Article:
In Africa, China’s gain is Tai­wan’s loss

The Globe and Mail (Prairie Edition) - - NEWS - GE­OF­FREY YORK

Nige­ria, eye­ing in­fra­struc­ture in­vest­ment, is lat­est coun­try to em­brace Bei­jing; Tai­wanese trade of­fice cut to ‘skele­ton staff’

It was a dra­matic les­son in China’s grow­ing fi­nan­cial mus­cle. As a Chi­nese of­fi­cial dan­gled the pos­si­ble re­ward of $40-bil­lion (U.S.) in des­per­ately needed in­vest­ments, Nige­ria this week hastily or­dered the shut­down of a trade of­fice by China’s ri­val, Tai­wan.

The re­sult is an­other diplo­matic blow to Tai­wan and an­other vic­tory for Bei­jing as it be­comes in­creas­ingly as­sertive on the world stage, from the South China Sea to the western coast of Africa.

The Chi­nese diplo­matic of­fen­sive has risen sharply since last year, when the in­de­pen­dence­minded Demo­cratic Pro­gres­sive Party emerged vic­to­ri­ous in Tai­wan’s elec­tion. Since then, Bei­jing has lured two more African coun­tries away from Tai­wan’s em­brace, while also bat­tling to weaken Tai­wan’s links to in­di­vid­ual African politi­cians.

The cam­paign has left Tai­wan more iso­lated in the world, with only 21 coun­tries now rec­og­niz­ing its in­de­pen­dence. It has also sig­nalled to U.S. pres­i­dent-elect Don­ald Trump that the Chi­nese govern­ment is will­ing to play hard­ball in any fight over trade or se­cu­rity is­sues.

In the 12 months since the Tai­wanese elec­tion, China has forged new links with two African na­tions – Gam­bia and the is­land na­tion of Sao Tome and Principe – that had pre­vi­ously rec­og­nized Tai­wan. This has left Tai­wan with just two African diplo­matic part­ners: Swazi­land and Burk­ina Faso.

Equally sig­nif­i­cant is China’s mount­ing in­flu­ence over Africa’s two big­gest economies, South Africa and Nige­ria. The gov­ern­ments of both coun­tries have moved to cut back Tai­wan’s links to their coun­tries in re­cent days.

When the mayor of South Africa’s ad­min­is­tra­tive cap­i­tal, Pre­to­ria, trav­elled to Tai­wan on an in­vest­ment mis­sion last month, Bei­jing protested fu­ri­ously – and South Africa’s rul­ing party launched a sim­i­larly fe­ro­cious at­tack on the mayor, Solly Msi­manga, who be­longs to an op­po­si­tion party.

The rul­ing party, the African Na­tional Congress, ag­gres­sively backed the Chi­nese po­si­tion on Tai­wan, ac­cus­ing Mr. Msi­manga of “trea­son” and “trans­gress­ing the con­sti­tu­tion” and even threat­en­ing to strip him of his diplo­matic pass­port.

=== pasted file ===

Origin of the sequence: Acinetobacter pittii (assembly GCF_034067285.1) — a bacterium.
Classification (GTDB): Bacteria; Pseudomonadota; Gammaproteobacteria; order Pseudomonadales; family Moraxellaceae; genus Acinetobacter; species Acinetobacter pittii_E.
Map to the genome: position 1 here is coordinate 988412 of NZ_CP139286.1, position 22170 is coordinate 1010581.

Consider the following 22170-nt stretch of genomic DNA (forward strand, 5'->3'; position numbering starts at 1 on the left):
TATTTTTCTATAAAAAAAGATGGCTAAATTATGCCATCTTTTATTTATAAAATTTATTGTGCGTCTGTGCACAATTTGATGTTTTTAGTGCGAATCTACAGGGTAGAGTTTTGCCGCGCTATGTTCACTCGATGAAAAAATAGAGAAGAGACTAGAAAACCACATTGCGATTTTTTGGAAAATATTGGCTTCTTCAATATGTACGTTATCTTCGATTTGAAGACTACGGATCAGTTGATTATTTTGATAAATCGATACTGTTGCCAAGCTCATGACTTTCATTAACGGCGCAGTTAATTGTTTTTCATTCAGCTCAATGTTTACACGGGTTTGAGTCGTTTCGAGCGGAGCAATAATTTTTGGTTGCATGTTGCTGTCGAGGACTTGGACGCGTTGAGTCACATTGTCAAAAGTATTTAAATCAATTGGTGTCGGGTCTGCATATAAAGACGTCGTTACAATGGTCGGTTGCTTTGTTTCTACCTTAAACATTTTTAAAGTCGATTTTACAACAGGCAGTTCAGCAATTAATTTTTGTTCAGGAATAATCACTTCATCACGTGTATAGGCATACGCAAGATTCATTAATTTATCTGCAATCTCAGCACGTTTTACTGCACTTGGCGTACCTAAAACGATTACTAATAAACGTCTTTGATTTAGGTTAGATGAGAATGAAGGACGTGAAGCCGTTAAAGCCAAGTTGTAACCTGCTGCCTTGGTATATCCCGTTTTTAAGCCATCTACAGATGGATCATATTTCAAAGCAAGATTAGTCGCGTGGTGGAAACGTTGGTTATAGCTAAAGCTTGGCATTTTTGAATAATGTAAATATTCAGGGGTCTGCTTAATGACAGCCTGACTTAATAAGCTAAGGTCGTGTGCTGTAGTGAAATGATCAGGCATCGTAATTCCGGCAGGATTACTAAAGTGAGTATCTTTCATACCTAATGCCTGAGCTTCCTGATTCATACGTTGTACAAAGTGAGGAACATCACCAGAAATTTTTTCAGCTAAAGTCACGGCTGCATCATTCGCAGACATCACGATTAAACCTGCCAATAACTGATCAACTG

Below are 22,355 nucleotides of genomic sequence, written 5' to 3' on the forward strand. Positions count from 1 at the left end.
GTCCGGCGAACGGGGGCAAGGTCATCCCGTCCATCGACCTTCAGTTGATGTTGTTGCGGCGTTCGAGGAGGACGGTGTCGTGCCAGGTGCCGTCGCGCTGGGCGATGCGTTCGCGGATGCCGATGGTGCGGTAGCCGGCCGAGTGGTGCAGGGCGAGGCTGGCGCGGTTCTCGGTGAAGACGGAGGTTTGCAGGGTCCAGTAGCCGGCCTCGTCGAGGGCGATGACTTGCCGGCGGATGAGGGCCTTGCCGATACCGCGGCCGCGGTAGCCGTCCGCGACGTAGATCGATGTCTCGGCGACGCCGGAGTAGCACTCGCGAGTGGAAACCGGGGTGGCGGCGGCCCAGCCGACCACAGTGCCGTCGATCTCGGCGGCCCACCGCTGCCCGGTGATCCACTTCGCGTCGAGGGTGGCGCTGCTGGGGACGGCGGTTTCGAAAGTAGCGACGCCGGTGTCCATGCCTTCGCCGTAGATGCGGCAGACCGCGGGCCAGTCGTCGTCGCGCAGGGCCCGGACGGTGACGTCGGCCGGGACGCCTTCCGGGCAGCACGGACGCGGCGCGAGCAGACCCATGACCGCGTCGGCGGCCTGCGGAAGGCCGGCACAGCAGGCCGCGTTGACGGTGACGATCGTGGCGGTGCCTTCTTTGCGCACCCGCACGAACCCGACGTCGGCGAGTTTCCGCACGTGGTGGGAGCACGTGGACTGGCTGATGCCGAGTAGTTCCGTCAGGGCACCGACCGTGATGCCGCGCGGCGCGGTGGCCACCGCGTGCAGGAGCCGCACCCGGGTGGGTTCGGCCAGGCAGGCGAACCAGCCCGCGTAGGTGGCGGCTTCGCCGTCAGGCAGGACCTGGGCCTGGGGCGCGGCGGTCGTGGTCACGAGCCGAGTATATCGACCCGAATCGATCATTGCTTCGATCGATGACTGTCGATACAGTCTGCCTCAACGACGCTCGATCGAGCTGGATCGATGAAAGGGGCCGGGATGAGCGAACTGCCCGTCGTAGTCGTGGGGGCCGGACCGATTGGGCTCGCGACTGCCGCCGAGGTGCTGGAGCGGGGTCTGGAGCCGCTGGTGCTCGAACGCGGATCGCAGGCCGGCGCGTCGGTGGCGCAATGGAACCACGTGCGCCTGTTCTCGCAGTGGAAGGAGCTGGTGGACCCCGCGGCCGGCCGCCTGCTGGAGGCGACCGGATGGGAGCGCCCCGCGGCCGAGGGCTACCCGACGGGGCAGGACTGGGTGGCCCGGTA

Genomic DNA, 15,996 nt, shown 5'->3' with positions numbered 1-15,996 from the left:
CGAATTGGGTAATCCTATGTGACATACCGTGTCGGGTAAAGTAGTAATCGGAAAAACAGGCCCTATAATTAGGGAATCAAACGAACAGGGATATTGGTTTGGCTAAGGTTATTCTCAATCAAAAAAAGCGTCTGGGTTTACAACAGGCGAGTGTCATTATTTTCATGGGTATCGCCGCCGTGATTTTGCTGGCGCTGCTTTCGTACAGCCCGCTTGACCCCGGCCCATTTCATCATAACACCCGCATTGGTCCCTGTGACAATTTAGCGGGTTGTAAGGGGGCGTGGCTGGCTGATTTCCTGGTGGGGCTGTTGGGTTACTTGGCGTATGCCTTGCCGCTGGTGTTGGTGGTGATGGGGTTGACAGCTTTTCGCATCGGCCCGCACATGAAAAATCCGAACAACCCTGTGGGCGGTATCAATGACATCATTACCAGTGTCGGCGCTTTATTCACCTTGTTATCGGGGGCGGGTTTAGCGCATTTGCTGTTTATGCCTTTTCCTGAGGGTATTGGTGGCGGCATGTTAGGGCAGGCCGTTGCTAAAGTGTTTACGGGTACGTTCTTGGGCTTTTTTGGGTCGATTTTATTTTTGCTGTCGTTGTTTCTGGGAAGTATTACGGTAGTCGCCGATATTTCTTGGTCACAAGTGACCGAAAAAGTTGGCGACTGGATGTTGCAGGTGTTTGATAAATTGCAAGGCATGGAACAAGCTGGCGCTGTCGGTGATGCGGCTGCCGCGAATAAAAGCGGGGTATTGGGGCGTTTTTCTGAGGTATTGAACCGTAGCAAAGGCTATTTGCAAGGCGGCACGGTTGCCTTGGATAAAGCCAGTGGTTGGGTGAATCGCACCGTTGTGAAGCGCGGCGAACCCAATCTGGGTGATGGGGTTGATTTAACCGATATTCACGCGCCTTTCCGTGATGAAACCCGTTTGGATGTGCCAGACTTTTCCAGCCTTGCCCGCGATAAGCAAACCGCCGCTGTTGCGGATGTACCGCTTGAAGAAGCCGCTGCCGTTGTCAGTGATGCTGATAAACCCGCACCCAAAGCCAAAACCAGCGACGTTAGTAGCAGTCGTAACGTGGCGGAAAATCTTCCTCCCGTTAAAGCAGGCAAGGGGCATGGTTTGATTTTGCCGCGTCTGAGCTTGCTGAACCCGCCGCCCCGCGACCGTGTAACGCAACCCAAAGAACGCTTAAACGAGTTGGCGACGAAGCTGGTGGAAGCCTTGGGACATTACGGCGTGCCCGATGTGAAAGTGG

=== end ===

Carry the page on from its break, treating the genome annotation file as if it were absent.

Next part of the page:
Mr. Msi­manga shot back by ob­serv­ing that the ANC govern­ment has its own trade of­fice in Taipei. But the harsh at­tack on the mayor was a sign of China’s suc­cess in cul­ti­vat­ing sup­port from the ANC, which of­ten praises Bei­jing as a po­lit­i­cal and eco­nomic model for South Africa. The ANC has fo­cused much of its eco­nomic strat­egy on closer links to China as a source of in­vest­ment and trade.

China’s big­gest Africa vic­tory, how­ever, was its suc­cess in forc­ing the clos­ing of Tai­wan’s of­fice in Nige­ria’s cap­i­tal, Abuja, this week.

With oil prices low, Nige­ria’s econ­omy has sunk into a re­ces- sion. Its govern­ment has promised to lift the coun­try out of re­ces­sion with a mas­sive pro­gram of spend­ing on in­fra­struc­ture projects, but it has strug­gled to find fi­nanc­ing for the projects. And then China hinted that it might pro­vide up to $40-bil­lion in in­vest­ments in the Nige­rian projects.

Of­fi­cially, there was no quid pro quo. But the Nige­rian govern­ment was in dire need of for­eign fund­ing, and it was fully aware of Bei­jing’s de­mands. And so, when Chi­nese For­eign Min­is­ter Wang Yi ar­rived in Abuja this week, Nige­ria re­sponded with swift ac­tion against Tai­wan.

Nige­rian For­eign Min­is­ter Ge­of­frey Onyeama an­nounced on Wed­nes­day that he had or­dered Tai­wan to shut down its trade of­fice in Abuja and re­lo­cate it to La­gos, far to the south. The of­fice will be lim­ited to a “skele­ton staff,” he told the state news agency, NAN.

The move is sig­nif­i­cant be­cause it de­prives Tai­wan of any of­fi­cial rep­re­sen­ta­tives in Nige­ria’s cap­i­tal, where they could lobby Nige­ria’s top of­fi­cials.

And by lim­it­ing Tai­wan to a “skele­ton staff,” Nige­ria is en­sur­ing that Tai­wan has a min­i­mal pres­ence in Africa’s most pop­u­lous coun­try. This would suit Bei­jing’s claim that Tai­wan is merely a rene­gade prov­ince.

Tai­wan im­me­di­ately protested the Nige­rian move. “The for­eign min­istry se­ri­ously ob­jects and con­demns the un­rea­son­able ac­tions by the Nige­rian govern­ment,” a state­ment said.

But the moves were just one of many re­cent signs that China won’t back down from a scrap with Mr. Trump, who an­gered Bei­jing by tak­ing a phone call from Tai­wan’s pres­i­dent last month.

In re­cent weeks, China has sent a nu­clear-armed bomber over a dis­puted bound­ary in the South China Sea, sent an air­craft car­rier through the Tai­wan Strait, and con­tin­ued its buildup on dis­puted is­lands and atolls in the South China Sea.

Newspapers in English

Newspapers from Canada

© PressReader. All rights reserved.